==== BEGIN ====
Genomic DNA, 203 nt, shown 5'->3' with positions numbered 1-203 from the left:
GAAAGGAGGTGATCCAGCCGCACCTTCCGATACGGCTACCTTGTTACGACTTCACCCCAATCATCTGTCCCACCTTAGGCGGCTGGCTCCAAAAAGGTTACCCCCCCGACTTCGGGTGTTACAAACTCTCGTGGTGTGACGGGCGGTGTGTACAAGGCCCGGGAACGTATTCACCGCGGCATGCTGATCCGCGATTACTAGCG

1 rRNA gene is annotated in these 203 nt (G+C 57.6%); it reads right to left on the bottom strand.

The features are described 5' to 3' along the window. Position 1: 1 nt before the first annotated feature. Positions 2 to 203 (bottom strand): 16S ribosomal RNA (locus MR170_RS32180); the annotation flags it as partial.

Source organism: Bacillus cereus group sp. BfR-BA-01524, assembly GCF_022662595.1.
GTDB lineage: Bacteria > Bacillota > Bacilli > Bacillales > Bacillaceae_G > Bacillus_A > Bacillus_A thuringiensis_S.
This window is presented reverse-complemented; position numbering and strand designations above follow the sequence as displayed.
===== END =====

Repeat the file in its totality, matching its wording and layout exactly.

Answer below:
Genomic DNA, 203 nt, shown 5'->3' with positions numbered 1-203 from the left:
GAAAGGAGGTGATCCAGCCGCACCTTCCGATACGGCTACCTTGTTACGACTTCACCCCAATCATCTGTCCCACCTTAGGCGGCTGGCTCCAAAAAGGTTACCCCCCCGACTTCGGGTGTTACAAACTCTCGTGGTGTGACGGGCGGTGTGTACAAGGCCCGGGAACGTATTCACCGCGGCATGCTGATCCGCGATTACTAGCG

1 rRNA gene is annotated in these 203 nt (G+C 57.6%); it reads right to left on the bottom strand.

The features are described 5' to 3' along the window. Position 1: 1 nt before the first annotated feature. Positions 2 to 203 (bottom strand): 16S ribosomal RNA (locus MR170_RS32180); the annotation flags it as partial.

Source organism: Bacillus cereus group sp. BfR-BA-01524, assembly GCF_022662595.1.
GTDB lineage: Bacteria > Bacillota > Bacilli > Bacillales > Bacillaceae_G > Bacillus_A > Bacillus_A thuringiensis_S.
This window is presented reverse-complemented; position numbering and strand designations above follow the sequence as displayed.